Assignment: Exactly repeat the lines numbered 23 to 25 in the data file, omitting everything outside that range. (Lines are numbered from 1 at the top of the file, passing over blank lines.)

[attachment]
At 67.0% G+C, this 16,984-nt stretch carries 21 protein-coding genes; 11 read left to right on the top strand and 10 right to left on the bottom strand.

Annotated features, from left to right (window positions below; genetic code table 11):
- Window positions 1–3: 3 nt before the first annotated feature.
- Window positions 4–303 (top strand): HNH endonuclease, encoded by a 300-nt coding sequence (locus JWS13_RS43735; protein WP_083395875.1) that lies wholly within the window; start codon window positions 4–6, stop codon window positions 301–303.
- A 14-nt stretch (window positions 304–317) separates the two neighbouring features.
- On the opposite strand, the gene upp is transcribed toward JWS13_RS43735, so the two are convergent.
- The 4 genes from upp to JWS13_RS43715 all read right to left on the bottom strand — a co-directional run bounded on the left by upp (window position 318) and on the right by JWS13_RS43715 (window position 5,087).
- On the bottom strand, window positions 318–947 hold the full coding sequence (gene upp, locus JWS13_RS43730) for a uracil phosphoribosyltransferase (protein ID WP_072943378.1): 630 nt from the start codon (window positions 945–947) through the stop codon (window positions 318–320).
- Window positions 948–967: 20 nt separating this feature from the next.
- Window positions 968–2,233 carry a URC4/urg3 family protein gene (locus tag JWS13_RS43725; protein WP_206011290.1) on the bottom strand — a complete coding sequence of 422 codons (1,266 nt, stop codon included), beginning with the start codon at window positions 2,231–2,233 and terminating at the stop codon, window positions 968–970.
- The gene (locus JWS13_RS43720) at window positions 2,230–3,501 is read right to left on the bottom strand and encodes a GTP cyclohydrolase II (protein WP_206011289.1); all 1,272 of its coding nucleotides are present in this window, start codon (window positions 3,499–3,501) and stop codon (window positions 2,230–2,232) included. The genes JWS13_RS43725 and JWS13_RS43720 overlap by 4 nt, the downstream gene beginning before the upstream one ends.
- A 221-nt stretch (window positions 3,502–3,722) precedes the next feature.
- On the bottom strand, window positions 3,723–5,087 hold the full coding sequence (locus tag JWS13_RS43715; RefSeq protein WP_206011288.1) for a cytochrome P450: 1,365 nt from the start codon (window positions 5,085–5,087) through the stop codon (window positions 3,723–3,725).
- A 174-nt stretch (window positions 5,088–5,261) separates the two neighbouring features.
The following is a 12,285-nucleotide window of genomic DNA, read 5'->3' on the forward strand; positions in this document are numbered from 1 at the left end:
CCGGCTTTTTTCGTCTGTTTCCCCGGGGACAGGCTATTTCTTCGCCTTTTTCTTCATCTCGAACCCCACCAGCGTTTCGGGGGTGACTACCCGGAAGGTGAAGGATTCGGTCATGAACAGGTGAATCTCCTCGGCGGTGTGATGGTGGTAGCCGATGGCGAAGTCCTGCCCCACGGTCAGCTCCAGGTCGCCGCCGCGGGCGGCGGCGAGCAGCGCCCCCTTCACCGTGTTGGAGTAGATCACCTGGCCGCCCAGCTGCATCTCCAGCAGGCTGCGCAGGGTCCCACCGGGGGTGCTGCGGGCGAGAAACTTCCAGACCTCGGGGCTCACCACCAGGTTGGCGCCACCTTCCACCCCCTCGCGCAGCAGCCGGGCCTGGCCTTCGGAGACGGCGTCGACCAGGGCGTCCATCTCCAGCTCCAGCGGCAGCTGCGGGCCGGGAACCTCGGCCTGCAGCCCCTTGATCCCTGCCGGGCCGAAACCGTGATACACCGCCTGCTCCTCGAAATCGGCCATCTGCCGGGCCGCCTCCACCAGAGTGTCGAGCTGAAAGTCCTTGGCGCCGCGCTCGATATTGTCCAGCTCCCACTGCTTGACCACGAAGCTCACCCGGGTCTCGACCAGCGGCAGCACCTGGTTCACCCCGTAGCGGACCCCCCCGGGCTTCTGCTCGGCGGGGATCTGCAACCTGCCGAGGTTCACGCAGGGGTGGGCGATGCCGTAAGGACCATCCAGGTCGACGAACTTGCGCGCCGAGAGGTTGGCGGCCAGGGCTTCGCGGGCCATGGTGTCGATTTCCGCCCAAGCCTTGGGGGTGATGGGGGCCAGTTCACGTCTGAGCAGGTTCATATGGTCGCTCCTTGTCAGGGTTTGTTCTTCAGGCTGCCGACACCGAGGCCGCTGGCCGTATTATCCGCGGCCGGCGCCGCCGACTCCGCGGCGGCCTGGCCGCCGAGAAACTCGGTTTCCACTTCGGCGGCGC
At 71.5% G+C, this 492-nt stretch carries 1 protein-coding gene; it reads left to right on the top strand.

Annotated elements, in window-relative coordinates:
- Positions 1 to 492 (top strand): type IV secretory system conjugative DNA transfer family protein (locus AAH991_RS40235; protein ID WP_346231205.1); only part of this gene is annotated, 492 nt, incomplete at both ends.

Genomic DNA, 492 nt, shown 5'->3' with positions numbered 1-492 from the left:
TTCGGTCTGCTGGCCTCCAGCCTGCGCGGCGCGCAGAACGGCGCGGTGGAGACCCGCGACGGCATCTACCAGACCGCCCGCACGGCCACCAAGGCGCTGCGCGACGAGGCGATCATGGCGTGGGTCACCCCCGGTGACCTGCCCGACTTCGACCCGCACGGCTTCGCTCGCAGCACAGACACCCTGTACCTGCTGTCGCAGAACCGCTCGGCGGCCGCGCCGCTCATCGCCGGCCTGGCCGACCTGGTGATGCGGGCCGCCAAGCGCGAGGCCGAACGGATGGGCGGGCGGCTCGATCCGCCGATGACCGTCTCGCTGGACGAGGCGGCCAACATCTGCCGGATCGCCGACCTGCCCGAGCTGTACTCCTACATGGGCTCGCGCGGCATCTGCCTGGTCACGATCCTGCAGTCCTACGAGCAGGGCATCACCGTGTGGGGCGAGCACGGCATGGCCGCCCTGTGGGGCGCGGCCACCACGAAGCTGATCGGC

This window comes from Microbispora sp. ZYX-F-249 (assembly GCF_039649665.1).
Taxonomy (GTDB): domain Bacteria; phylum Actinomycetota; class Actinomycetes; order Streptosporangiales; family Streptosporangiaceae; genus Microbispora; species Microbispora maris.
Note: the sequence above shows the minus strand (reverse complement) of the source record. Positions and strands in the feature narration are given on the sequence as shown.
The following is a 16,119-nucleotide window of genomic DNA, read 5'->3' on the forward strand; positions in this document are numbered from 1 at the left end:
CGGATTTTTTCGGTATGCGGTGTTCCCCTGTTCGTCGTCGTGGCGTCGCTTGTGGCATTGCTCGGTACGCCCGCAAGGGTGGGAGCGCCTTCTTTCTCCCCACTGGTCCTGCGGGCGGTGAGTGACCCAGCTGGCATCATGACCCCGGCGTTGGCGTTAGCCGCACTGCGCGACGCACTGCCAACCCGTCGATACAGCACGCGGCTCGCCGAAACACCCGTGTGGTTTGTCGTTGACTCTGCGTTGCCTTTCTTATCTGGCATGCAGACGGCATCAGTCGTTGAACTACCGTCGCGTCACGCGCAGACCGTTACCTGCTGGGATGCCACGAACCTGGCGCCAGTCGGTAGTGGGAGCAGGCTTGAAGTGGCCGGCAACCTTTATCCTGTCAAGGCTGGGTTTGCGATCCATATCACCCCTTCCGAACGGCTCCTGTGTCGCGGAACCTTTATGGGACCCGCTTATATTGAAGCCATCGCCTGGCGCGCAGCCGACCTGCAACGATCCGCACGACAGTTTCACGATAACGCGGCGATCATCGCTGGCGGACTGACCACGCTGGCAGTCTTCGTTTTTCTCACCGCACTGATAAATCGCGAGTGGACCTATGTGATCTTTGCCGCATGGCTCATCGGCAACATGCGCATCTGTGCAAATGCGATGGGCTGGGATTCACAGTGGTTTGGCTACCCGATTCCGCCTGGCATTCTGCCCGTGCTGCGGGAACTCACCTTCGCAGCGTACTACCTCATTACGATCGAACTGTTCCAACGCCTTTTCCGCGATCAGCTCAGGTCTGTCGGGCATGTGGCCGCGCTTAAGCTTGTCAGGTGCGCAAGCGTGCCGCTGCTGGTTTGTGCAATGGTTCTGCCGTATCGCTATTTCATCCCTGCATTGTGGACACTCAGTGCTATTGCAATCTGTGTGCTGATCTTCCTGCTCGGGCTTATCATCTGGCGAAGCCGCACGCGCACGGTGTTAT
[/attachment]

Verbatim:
Taxonomy (GTDB): domain Bacteria; phylum Actinomycetota; class Actinomycetes; order Streptosporangiales; family Streptosporangiaceae; genus Microbispora; species Microbispora maris.
Note: the sequence above shows the minus strand (reverse complement) of the source record. Positions and strands in the feature narration are given on the sequence as shown.
The following is a 16,119-nucleotide window of genomic DNA, read 5'->3' on the forward strand; positions in this document are numbered from 1 at the left end: